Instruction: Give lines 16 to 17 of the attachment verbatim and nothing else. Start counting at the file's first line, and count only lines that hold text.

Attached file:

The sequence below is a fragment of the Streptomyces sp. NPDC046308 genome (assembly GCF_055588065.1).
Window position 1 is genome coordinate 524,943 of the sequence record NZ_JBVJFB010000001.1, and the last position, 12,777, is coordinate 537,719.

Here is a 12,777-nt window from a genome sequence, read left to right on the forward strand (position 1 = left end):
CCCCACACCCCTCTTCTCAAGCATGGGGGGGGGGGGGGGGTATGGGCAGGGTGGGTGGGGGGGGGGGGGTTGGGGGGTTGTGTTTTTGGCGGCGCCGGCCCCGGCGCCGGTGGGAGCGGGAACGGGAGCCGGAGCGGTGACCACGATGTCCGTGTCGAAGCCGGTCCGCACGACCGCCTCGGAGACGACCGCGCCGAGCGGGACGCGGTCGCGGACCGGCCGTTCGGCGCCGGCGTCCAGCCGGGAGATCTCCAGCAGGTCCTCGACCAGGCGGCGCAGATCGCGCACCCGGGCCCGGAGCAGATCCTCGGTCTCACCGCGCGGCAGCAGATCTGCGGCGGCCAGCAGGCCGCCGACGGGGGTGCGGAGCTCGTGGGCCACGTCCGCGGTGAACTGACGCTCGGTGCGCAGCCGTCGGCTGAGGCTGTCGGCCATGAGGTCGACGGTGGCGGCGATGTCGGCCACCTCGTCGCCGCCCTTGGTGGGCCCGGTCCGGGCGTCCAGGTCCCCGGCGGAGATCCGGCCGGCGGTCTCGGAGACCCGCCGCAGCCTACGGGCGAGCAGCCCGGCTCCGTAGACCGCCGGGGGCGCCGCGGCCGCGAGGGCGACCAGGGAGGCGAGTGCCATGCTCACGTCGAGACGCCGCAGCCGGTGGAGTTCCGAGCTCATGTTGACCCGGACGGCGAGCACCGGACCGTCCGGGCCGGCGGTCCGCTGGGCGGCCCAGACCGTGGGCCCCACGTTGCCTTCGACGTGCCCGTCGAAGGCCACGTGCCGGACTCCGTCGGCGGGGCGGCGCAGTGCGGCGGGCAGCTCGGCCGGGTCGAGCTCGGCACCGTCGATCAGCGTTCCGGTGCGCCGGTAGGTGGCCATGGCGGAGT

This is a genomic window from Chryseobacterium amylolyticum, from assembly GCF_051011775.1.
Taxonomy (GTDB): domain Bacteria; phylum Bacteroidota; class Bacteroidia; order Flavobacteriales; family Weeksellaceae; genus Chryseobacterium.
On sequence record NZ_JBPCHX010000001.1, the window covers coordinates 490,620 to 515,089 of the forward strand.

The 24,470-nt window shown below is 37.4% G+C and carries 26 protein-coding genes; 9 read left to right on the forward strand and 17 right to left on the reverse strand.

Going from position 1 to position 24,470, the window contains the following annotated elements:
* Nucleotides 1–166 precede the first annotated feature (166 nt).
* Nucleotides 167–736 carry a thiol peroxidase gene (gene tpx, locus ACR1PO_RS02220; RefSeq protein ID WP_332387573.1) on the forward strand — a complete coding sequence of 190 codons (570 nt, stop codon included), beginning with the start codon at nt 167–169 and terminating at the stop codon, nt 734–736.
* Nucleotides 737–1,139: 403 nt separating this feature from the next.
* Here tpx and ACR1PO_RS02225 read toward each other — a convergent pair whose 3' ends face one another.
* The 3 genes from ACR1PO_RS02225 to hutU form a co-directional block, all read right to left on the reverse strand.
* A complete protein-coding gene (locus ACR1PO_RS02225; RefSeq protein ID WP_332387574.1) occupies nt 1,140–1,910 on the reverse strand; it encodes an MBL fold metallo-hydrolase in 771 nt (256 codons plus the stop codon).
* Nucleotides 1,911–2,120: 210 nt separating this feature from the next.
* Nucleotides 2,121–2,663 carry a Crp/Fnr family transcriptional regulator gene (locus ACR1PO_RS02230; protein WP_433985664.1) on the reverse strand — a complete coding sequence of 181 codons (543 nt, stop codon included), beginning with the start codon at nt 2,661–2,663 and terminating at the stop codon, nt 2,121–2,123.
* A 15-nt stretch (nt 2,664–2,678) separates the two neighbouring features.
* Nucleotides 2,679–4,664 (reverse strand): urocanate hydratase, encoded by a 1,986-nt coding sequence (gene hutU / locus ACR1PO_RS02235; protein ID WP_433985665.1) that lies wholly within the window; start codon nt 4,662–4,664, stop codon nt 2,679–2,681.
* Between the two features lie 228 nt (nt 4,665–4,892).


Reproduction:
* Nucleotides 1,911–2,120: 210 nt separating this feature from the next.
* Nucleotides 2,121–2,663 carry a Crp/Fnr family transcriptional regulator gene (locus ACR1PO_RS02230; protein WP_433985664.1) on the reverse strand — a complete coding sequence of 181 codons (543 nt, stop codon included), beginning with the start codon at nt 2,661–2,663 and terminating at the stop codon, nt 2,121–2,123.